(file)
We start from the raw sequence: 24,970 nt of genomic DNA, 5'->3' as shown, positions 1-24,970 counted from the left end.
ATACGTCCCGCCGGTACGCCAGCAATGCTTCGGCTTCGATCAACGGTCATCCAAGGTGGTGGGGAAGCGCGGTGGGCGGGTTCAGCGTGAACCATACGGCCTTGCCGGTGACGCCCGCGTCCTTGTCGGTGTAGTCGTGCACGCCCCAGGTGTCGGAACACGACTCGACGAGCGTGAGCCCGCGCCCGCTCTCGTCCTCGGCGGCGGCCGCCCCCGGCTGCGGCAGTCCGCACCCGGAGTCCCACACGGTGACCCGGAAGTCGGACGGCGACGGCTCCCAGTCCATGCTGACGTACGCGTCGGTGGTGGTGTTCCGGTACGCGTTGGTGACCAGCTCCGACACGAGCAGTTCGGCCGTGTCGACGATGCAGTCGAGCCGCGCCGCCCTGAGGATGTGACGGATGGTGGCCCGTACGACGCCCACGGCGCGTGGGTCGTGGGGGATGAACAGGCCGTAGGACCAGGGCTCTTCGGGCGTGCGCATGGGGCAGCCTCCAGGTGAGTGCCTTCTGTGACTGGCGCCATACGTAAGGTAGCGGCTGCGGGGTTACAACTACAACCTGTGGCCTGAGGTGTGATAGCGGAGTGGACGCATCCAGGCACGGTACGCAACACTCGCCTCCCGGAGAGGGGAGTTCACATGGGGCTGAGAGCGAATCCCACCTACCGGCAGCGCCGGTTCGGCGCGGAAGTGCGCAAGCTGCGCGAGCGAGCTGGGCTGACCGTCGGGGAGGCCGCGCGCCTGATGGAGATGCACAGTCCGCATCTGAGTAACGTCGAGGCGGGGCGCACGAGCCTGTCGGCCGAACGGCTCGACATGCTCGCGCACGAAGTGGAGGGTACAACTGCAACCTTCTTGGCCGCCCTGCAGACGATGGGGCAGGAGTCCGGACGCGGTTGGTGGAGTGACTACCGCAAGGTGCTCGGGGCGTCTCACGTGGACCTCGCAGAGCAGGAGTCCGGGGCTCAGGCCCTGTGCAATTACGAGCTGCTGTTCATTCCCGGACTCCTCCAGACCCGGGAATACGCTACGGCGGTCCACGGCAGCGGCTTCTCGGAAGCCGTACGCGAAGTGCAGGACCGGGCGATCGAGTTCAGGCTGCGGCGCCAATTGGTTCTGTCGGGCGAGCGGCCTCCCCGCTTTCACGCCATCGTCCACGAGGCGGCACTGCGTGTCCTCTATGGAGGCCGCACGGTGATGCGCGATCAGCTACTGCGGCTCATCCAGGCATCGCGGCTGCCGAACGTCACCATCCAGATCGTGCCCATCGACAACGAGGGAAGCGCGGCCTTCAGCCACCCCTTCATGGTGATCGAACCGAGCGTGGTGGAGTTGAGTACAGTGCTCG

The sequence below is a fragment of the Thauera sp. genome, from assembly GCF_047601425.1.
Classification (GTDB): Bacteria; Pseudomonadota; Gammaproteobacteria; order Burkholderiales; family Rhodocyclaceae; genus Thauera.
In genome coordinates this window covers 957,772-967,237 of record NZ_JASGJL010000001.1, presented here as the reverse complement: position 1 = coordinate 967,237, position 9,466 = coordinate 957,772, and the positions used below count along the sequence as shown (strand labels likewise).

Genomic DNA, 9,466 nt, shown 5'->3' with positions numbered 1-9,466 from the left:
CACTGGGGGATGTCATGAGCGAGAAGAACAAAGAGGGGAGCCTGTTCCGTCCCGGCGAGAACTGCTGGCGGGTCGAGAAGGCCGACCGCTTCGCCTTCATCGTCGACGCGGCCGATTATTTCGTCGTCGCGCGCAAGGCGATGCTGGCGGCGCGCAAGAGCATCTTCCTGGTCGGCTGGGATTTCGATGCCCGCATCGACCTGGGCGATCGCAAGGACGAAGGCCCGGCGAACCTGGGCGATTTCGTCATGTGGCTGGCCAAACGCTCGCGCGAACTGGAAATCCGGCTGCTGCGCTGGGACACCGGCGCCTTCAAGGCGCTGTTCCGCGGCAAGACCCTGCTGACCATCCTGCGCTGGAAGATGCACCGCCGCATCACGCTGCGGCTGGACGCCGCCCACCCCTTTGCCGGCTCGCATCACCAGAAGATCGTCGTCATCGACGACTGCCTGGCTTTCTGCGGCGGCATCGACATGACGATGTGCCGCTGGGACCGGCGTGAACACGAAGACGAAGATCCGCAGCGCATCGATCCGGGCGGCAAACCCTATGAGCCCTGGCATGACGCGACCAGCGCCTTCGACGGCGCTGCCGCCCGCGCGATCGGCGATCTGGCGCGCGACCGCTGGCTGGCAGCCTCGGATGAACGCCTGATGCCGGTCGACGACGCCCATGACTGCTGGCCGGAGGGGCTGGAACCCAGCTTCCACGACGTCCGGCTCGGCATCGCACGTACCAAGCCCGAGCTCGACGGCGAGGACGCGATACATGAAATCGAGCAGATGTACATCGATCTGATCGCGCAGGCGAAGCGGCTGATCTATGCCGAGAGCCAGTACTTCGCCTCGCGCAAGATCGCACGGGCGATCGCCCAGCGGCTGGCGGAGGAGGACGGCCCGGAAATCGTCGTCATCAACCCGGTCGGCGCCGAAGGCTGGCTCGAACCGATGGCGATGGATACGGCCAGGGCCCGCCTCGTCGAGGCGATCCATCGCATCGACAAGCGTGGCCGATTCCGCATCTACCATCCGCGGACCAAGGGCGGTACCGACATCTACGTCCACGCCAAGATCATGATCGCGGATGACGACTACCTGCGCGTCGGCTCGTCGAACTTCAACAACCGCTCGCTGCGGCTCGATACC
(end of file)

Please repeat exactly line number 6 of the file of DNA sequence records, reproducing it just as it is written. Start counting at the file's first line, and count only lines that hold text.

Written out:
Genomic DNA, 9,466 nt, shown 5'->3' with positions numbered 1-9,466 from the left: